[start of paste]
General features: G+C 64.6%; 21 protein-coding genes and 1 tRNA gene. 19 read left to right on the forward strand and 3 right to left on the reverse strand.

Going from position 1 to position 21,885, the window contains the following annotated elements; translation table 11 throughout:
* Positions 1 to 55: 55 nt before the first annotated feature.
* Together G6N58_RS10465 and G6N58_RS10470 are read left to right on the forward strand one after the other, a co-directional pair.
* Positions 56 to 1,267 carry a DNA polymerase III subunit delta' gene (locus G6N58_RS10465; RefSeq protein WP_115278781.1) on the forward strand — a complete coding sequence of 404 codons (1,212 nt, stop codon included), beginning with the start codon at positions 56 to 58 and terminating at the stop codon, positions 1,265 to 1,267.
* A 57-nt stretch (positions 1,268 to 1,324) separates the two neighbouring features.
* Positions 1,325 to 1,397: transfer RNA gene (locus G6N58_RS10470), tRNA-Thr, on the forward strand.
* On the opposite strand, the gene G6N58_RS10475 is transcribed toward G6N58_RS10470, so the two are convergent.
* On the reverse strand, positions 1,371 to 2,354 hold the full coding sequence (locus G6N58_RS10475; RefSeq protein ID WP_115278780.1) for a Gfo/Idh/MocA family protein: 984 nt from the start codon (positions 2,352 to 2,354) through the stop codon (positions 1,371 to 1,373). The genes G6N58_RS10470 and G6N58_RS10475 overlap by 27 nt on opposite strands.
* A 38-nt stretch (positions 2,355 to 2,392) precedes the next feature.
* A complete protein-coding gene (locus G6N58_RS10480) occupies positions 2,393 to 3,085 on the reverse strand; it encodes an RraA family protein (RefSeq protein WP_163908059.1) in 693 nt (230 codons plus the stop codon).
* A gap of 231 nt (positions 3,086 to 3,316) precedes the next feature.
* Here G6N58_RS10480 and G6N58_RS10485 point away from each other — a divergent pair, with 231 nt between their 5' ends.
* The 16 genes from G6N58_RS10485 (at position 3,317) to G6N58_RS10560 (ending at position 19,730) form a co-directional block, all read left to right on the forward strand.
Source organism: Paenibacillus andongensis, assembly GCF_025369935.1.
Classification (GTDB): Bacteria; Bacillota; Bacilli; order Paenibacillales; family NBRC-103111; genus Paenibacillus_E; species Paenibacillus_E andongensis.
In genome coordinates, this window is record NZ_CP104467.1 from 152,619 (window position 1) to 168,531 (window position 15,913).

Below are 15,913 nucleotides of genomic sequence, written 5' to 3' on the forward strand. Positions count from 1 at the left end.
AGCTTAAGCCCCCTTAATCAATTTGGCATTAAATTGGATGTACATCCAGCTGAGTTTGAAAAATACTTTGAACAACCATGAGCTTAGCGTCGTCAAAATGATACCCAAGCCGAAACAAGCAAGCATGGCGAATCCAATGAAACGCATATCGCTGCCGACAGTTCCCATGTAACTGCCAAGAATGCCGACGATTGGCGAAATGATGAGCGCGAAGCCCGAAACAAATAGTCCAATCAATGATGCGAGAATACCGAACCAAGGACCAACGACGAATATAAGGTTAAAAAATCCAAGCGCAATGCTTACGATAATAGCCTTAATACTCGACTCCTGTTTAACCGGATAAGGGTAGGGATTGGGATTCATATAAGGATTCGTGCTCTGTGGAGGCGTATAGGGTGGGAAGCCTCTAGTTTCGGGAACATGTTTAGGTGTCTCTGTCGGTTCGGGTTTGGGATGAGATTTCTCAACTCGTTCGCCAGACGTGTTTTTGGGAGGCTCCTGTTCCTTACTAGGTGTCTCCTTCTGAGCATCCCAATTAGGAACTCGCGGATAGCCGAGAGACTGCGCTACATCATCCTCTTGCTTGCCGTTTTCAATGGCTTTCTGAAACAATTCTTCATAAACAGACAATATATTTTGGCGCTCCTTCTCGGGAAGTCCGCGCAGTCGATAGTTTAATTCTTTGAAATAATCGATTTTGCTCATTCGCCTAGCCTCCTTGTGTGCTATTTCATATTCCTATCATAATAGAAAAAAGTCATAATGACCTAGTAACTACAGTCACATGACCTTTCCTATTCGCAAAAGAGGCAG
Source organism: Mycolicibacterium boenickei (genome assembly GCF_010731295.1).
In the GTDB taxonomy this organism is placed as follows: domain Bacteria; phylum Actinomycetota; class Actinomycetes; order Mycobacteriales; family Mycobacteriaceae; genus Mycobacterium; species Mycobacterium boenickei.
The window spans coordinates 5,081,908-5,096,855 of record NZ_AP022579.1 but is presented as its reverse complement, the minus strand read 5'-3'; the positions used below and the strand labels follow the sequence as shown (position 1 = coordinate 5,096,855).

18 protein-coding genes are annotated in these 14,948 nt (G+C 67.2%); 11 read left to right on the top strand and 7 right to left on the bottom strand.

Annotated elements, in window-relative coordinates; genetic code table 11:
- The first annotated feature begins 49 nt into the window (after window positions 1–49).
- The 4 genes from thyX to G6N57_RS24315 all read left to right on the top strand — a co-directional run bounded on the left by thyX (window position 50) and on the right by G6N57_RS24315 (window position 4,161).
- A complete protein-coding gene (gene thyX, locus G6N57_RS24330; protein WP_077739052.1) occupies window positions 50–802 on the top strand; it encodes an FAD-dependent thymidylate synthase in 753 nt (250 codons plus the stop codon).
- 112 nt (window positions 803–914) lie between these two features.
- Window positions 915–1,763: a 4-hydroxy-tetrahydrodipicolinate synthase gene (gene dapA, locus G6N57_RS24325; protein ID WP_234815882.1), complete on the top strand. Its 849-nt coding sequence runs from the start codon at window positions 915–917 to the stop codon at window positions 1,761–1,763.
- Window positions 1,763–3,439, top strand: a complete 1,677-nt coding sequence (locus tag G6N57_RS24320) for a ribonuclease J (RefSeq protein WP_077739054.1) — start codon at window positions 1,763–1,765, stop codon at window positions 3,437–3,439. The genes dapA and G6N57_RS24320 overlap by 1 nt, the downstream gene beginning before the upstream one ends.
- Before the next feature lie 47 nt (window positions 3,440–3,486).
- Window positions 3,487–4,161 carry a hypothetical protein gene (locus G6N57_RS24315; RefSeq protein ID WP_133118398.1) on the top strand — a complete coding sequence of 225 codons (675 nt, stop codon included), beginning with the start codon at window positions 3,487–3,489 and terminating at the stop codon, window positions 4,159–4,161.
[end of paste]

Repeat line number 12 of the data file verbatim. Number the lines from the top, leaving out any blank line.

* A gap of 231 nt (positions 3,086 to 3,316) precedes the next feature.